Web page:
“I was always on guard, but it made it kind of funny — the producer of a show being the one walking around set with a rifle,” Scott says with a laugh. “It kind of felt like a prison camp, having the boss walk around with a gun.”
The shoot literally took place off the side of the highway, devoid of any luxuries. Cast and crew spent, on average, 12 to 16-hour days out in the elements, pushing through the scenes as weather permitted. Hair and makeup were done in the cabs of trucks and people went to the bathroom wherever they could find a discreet location.
While the shoot was a bit of an adventure for the crew from Vancouver, having a majority northern team meant the rough, bush style of filmmaking was just accepted as a fact of life.
“[Having a] minimal crew, where everyone has to do everything — that’s our every day in the film industry here in the North,” Bulckaert says. “Shooting in the bush and having to have a live gun on set for bear patrol, everyone being freezing cold — that’s normal life for us. That’s all we do.”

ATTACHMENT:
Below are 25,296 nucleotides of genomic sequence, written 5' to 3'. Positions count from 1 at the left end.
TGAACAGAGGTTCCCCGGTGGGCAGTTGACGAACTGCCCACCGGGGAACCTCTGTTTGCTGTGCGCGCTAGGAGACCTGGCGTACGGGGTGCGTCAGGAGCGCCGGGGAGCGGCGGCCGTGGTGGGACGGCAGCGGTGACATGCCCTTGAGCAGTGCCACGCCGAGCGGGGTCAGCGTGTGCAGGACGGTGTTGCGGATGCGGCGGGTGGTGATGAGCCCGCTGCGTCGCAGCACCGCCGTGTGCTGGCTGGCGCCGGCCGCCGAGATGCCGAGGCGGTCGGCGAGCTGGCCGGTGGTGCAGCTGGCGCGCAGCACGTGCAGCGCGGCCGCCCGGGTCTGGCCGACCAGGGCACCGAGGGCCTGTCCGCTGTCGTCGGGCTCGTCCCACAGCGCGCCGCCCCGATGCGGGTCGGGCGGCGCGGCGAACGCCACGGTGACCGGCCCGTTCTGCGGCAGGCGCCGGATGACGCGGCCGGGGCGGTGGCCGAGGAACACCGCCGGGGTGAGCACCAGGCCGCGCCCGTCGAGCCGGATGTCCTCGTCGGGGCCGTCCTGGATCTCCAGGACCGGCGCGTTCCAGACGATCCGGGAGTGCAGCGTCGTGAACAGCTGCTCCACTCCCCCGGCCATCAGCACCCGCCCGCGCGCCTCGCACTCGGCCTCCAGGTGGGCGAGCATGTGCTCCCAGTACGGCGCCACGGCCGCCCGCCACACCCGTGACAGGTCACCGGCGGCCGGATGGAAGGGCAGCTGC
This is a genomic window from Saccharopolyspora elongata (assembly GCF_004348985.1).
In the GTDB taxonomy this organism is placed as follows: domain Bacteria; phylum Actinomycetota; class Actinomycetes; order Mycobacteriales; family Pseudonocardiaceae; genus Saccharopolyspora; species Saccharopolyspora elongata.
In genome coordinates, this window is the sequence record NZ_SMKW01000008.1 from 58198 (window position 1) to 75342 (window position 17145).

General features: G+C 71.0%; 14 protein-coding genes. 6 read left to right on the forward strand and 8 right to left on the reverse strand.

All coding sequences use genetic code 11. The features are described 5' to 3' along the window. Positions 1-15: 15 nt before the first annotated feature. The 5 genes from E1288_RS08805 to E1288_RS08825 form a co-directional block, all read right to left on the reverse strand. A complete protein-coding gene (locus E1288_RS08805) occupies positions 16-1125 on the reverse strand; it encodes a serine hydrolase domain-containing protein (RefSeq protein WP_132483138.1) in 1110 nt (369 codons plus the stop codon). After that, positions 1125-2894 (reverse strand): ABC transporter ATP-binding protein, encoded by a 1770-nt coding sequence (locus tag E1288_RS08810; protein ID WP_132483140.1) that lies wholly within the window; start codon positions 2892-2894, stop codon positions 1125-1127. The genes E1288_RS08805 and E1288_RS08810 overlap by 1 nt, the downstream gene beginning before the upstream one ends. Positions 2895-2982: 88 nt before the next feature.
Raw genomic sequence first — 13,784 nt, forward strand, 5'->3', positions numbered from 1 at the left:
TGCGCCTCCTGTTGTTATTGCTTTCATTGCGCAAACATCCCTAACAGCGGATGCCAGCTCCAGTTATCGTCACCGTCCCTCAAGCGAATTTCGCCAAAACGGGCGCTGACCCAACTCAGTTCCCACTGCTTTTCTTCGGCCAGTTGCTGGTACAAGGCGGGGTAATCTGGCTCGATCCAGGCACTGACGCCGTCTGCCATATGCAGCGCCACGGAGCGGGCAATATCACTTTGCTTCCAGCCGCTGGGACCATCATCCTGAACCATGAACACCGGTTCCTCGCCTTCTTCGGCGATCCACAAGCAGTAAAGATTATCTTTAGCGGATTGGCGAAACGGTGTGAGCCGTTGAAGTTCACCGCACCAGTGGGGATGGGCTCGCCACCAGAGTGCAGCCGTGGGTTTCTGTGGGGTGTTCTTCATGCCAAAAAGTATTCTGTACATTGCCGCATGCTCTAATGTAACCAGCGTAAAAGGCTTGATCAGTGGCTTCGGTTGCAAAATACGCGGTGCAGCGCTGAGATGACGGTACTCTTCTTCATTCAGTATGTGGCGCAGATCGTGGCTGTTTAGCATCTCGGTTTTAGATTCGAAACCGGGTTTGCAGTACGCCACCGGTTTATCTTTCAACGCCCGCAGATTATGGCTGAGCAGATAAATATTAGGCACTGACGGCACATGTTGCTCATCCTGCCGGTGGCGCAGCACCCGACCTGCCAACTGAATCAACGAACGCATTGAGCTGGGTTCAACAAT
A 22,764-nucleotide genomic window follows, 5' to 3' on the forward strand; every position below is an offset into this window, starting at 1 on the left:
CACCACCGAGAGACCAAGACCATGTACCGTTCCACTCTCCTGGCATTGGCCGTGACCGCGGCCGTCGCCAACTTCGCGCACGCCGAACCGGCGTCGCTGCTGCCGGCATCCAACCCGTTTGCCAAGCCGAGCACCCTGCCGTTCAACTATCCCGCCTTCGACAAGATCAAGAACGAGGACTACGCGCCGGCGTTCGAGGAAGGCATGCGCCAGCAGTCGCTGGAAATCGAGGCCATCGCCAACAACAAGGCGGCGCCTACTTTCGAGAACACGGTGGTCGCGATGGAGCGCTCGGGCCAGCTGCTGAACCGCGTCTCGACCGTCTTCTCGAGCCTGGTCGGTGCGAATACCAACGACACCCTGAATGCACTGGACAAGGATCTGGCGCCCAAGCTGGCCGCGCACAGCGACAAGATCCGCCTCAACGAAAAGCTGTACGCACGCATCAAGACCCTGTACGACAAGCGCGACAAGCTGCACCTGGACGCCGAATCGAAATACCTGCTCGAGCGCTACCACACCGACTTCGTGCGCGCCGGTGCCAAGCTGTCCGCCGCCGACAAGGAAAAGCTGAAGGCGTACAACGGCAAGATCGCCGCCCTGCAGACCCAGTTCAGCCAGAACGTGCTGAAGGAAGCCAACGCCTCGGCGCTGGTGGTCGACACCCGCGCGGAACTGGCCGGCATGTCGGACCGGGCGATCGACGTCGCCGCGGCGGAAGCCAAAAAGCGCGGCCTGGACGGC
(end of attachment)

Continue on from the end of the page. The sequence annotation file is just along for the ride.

The film was somewhat of a test run — not just for the crew as their first feature film, but for the film’s funders, the NWT Film Commission and Telefilm, along with associate producers the Gwich’in Tribal Council’s department of Cultural Heritage, in investing in Northern cinema.
“One of the great experiences at the end of the filming was, even though it was hard, we did it and we can do it again,” Carthew says. “We learned and we can pay our knowledge forward and go on to create more projects here.”
While Carthew hopes the film garners a global audience in order to showcase the beauty of the Northwest Territories, she says the film is primarily a gift to the North.
“It’s inspiring to see people and places you know on the screen,” she says. “There’s nostalgia and pride in that, and it’s something we can give back to the North because the North helped to make the film.”
The Sun at Midnight’s first screening at the Yellowknife International Film Festival, at 7 p.m. on October 1 at the Capitol Theatre, has sold out. A second screening, at 2 p.m. on October 2nd, has just been added.